After decades of shame; after decades when it signalled a shucking off of libido and a decline into sexless middle age; after decades when it seemed like the exclusive choice of socks-and-sandal wearers, the beard has returned to claim a place of honour among men.
Look about you on the streets of Hackney, Williamsburg, Silver Lake or any of the other neighbourhoods where the image-conscious gather and you’ll see them in abundance. The popularity of the beard has been gathering pace since the turn of the decade. But 2012 surely marks the point when it has
leapt from cult choice to mainstream standard. This is the year we’ve seen beards on the Croisette in Cannes (Ewan McGregor, Shia LaBeouf, Tom Hardy, Gerard Butler), in catwalk shows (Vivienne Westwood, Casely-Hayford, Gant Rugger, Engineered Garments, Hixsept), in ad campaigns for high street fashion brands (Carhartt Heritage, Urban Outfitters, French Connection, Original Penguin), on the football pitch (David Beckham, Thierry Henry) and in the dugout (Andre Villas-Boas, Pep Guardiola), and on the faces of a multitude of musicians (Will Oldham, Ghostpoet, Bon Iver).
In years to come, when they make movies or write books about this time, the beard will be used as a definitive visual shorthand for the early 21st century, as the moustache is for the Seventies and a pair of mutton chops for Regency England.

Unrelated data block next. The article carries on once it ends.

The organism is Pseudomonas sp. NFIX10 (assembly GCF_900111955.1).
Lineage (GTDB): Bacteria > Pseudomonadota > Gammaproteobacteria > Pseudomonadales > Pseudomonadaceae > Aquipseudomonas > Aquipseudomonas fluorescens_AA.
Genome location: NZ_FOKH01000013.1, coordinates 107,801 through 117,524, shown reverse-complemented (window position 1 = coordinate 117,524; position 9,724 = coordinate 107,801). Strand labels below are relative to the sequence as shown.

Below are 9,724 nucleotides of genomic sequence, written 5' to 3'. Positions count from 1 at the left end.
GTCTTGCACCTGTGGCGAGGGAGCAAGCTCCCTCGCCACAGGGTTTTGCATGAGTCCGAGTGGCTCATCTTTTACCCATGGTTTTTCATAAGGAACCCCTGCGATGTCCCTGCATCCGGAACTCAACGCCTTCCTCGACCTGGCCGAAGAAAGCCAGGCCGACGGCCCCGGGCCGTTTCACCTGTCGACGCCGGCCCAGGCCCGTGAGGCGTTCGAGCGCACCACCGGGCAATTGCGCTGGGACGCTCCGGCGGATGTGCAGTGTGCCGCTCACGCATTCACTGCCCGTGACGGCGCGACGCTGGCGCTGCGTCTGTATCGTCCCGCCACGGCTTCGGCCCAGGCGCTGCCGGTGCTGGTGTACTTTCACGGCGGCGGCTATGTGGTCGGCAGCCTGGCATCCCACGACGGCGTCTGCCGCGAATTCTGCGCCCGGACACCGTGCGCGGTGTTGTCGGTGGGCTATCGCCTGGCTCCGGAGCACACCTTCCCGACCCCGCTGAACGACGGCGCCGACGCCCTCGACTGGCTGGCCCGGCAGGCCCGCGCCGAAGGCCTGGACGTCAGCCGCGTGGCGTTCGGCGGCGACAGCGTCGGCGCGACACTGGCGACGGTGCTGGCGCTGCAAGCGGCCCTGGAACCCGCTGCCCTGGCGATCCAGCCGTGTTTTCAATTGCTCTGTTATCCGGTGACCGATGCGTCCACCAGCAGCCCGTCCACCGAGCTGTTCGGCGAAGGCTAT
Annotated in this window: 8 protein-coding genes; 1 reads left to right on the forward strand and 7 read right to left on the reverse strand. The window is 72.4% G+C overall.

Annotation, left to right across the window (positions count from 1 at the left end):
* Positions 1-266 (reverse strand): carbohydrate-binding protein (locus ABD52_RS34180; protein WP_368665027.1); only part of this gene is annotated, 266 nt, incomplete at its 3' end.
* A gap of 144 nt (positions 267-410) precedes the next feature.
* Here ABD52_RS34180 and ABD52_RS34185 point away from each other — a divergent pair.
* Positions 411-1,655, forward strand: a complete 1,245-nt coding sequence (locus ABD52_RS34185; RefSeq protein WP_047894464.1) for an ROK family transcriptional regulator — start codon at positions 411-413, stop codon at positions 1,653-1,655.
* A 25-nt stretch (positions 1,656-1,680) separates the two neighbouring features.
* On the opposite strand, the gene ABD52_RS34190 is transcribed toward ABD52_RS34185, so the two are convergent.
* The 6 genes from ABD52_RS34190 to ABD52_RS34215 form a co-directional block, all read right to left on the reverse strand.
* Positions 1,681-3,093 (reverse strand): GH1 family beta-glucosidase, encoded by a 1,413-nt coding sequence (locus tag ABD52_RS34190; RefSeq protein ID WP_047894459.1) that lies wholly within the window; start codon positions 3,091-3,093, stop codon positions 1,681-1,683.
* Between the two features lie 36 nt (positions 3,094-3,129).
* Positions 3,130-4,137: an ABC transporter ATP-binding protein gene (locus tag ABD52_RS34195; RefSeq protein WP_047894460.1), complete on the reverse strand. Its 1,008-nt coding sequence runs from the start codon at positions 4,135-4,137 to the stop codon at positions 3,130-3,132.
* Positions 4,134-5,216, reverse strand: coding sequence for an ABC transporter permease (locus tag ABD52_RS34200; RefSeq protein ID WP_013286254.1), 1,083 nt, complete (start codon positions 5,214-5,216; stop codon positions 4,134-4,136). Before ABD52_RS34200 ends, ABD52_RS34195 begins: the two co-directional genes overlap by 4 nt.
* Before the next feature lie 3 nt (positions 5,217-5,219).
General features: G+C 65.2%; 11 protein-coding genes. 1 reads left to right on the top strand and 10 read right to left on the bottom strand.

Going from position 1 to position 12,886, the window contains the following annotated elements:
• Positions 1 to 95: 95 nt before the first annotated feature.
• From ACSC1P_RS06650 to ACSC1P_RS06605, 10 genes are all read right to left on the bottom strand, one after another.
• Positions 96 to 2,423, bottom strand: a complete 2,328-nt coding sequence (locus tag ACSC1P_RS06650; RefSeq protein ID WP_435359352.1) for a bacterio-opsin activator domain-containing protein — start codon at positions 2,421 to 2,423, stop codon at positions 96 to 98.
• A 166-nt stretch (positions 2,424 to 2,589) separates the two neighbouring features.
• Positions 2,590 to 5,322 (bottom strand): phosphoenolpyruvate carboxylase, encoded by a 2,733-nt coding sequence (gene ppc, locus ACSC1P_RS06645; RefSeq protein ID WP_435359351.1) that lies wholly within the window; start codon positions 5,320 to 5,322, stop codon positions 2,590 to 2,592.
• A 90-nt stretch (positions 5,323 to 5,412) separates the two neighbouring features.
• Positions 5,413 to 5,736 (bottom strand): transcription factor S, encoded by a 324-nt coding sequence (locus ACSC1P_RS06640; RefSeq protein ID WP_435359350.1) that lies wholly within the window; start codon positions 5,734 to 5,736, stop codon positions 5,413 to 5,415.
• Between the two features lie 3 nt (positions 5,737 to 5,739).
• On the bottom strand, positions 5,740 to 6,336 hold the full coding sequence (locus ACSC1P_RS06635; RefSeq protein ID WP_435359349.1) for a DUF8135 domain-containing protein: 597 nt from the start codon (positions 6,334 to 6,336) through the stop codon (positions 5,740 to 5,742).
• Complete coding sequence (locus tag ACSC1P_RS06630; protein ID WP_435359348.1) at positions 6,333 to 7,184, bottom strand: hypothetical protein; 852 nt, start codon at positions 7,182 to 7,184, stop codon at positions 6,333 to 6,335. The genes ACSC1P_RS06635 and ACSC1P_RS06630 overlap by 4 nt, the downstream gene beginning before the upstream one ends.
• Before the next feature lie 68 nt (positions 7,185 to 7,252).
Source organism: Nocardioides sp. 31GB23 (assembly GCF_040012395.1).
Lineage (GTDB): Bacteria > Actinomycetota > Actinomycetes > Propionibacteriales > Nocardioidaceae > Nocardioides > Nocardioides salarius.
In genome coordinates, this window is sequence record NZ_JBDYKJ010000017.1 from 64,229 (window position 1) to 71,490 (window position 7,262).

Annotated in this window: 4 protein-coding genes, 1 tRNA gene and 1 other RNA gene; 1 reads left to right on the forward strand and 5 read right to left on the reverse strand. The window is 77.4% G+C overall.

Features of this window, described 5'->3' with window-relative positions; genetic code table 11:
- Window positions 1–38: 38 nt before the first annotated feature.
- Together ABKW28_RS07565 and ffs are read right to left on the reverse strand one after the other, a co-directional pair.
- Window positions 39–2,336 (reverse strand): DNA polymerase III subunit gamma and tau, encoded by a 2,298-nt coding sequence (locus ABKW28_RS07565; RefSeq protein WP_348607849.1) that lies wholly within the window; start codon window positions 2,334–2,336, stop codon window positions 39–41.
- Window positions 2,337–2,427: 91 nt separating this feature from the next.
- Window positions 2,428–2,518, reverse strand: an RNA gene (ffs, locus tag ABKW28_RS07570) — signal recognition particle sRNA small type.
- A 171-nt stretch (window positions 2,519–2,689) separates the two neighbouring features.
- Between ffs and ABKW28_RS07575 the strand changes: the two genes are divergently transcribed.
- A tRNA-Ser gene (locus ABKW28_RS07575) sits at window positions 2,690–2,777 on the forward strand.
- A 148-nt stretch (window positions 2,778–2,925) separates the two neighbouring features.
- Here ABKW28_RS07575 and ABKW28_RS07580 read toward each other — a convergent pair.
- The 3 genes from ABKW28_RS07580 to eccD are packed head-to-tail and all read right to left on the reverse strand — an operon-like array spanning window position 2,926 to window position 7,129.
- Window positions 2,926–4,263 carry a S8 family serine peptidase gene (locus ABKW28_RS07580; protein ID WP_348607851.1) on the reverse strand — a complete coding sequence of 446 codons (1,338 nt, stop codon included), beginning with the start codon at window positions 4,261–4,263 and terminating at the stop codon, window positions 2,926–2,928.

For all its recent prominence, the return of the beard has gone largely unnoticed across much of the media. One of the few places it has been spotted is Portlandia, the popular US cable TV sketch show that does an expert job at skewering the mores of hipster culture in the Pacific Northwest. On that programme, earnest, bearded men with a taste for microbrewery- produced ale and locally sourced charcuterie are a frequent target of satire. Portlandia’s success as a show is built on the recognition that small, apparently minor fluctuations in style and taste are revealing of larger shifts in culture and society. Above and beyond any of the other pretensions mocked in the programme, that logic can certainly be applied to beards. It’s tempting to dismiss the unshaven look as just another vagary of fashion, no more consequential, say, than super-skinny jeans or side-swept hair. But the closer you search for the reasons why beards are back in style — as I’ve been doing over the past few months — the more you realise the reasons run far deeper than fickle trend.